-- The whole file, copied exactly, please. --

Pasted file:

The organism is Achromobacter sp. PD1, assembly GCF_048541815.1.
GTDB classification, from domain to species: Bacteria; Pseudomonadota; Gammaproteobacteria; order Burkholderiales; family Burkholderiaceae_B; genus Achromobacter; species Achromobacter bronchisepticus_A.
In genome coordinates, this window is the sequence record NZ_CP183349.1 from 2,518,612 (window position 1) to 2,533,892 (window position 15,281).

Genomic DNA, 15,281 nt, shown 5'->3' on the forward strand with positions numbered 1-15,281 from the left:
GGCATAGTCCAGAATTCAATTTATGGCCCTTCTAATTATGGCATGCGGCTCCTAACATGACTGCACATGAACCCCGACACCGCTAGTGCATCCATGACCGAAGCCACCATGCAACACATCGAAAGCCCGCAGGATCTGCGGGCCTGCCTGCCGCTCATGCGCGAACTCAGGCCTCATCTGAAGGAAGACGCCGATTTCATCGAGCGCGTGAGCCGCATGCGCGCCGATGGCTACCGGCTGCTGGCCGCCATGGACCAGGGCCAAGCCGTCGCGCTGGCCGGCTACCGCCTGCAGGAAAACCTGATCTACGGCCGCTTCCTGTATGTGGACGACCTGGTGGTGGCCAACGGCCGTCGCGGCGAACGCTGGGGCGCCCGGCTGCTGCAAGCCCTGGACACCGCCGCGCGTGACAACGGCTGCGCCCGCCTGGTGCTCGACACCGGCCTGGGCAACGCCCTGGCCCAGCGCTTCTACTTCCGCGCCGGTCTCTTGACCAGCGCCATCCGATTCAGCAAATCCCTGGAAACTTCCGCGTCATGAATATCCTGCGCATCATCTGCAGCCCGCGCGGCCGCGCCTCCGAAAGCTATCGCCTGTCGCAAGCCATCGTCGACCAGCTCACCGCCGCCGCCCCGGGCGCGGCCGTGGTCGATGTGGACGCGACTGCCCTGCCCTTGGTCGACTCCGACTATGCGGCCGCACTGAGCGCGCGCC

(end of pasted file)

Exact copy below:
The organism is Achromobacter sp. PD1, assembly GCF_048541815.1.
GTDB classification, from domain to species: Bacteria; Pseudomonadota; Gammaproteobacteria; order Burkholderiales; family Burkholderiaceae_B; genus Achromobacter; species Achromobacter bronchisepticus_A.
In genome coordinates, this window is the sequence record NZ_CP183349.1 from 2,518,612 (window position 1) to 2,533,892 (window position 15,281).

Genomic DNA, 15,281 nt, shown 5'->3' on the forward strand with positions numbered 1-15,281 from the left:
GGCATAGTCCAGAATTCAATTTATGGCCCTTCTAATTATGGCATGCGGCTCCTAACATGACTGCACATGAACCCCGACACCGCTAGTGCATCCATGACCGAAGCCACCATGCAACACATCGAAAGCCCGCAGGATCTGCGGGCCTGCCTGCCGCTCATGCGCGAACTCAGGCCTCATCTGAAGGAAGACGCCGATTTCATCGAGCGCGTGAGCCGCATGCGCGCCGATGGCTACCGGCTGCTGGCCGCCATGGACCAGGGCCAAGCCGTCGCGCTGGCCGGCTACCGCCTGCAGGAAAACCTGATCTACGGCCGCTTCCTGTATGTGGACGACCTGGTGGTGGCCAACGGCCGTCGCGGCGAACGCTGGGGCGCCCGGCTGCTGCAAGCCCTGGACACCGCCGCGCGTGACAACGGCTGCGCCCGCCTGGTGCTCGACACCGGCCTGGGCAACGCCCTGGCCCAGCGCTTCTACTTCCGCGCCGGTCTCTTGACCAGCGCCATCCGATTCAGCAAATCCCTGGAAACTTCCGCGTCATGAATATCCTGCGCATCATCTGCAGCCCGCGCGGCCGCGCCTCCGAAAGCTATCGCCTGTCGCAAGCCATCGTCGACCAGCTCACCGCCGCCGCCCCGGGCGCGGCCGTGGTCGATGTGGACGCGACTGCCCTGCCCTTGGTCGACTCCGACTATGCGGCCGCACTGAGCGCGCGCC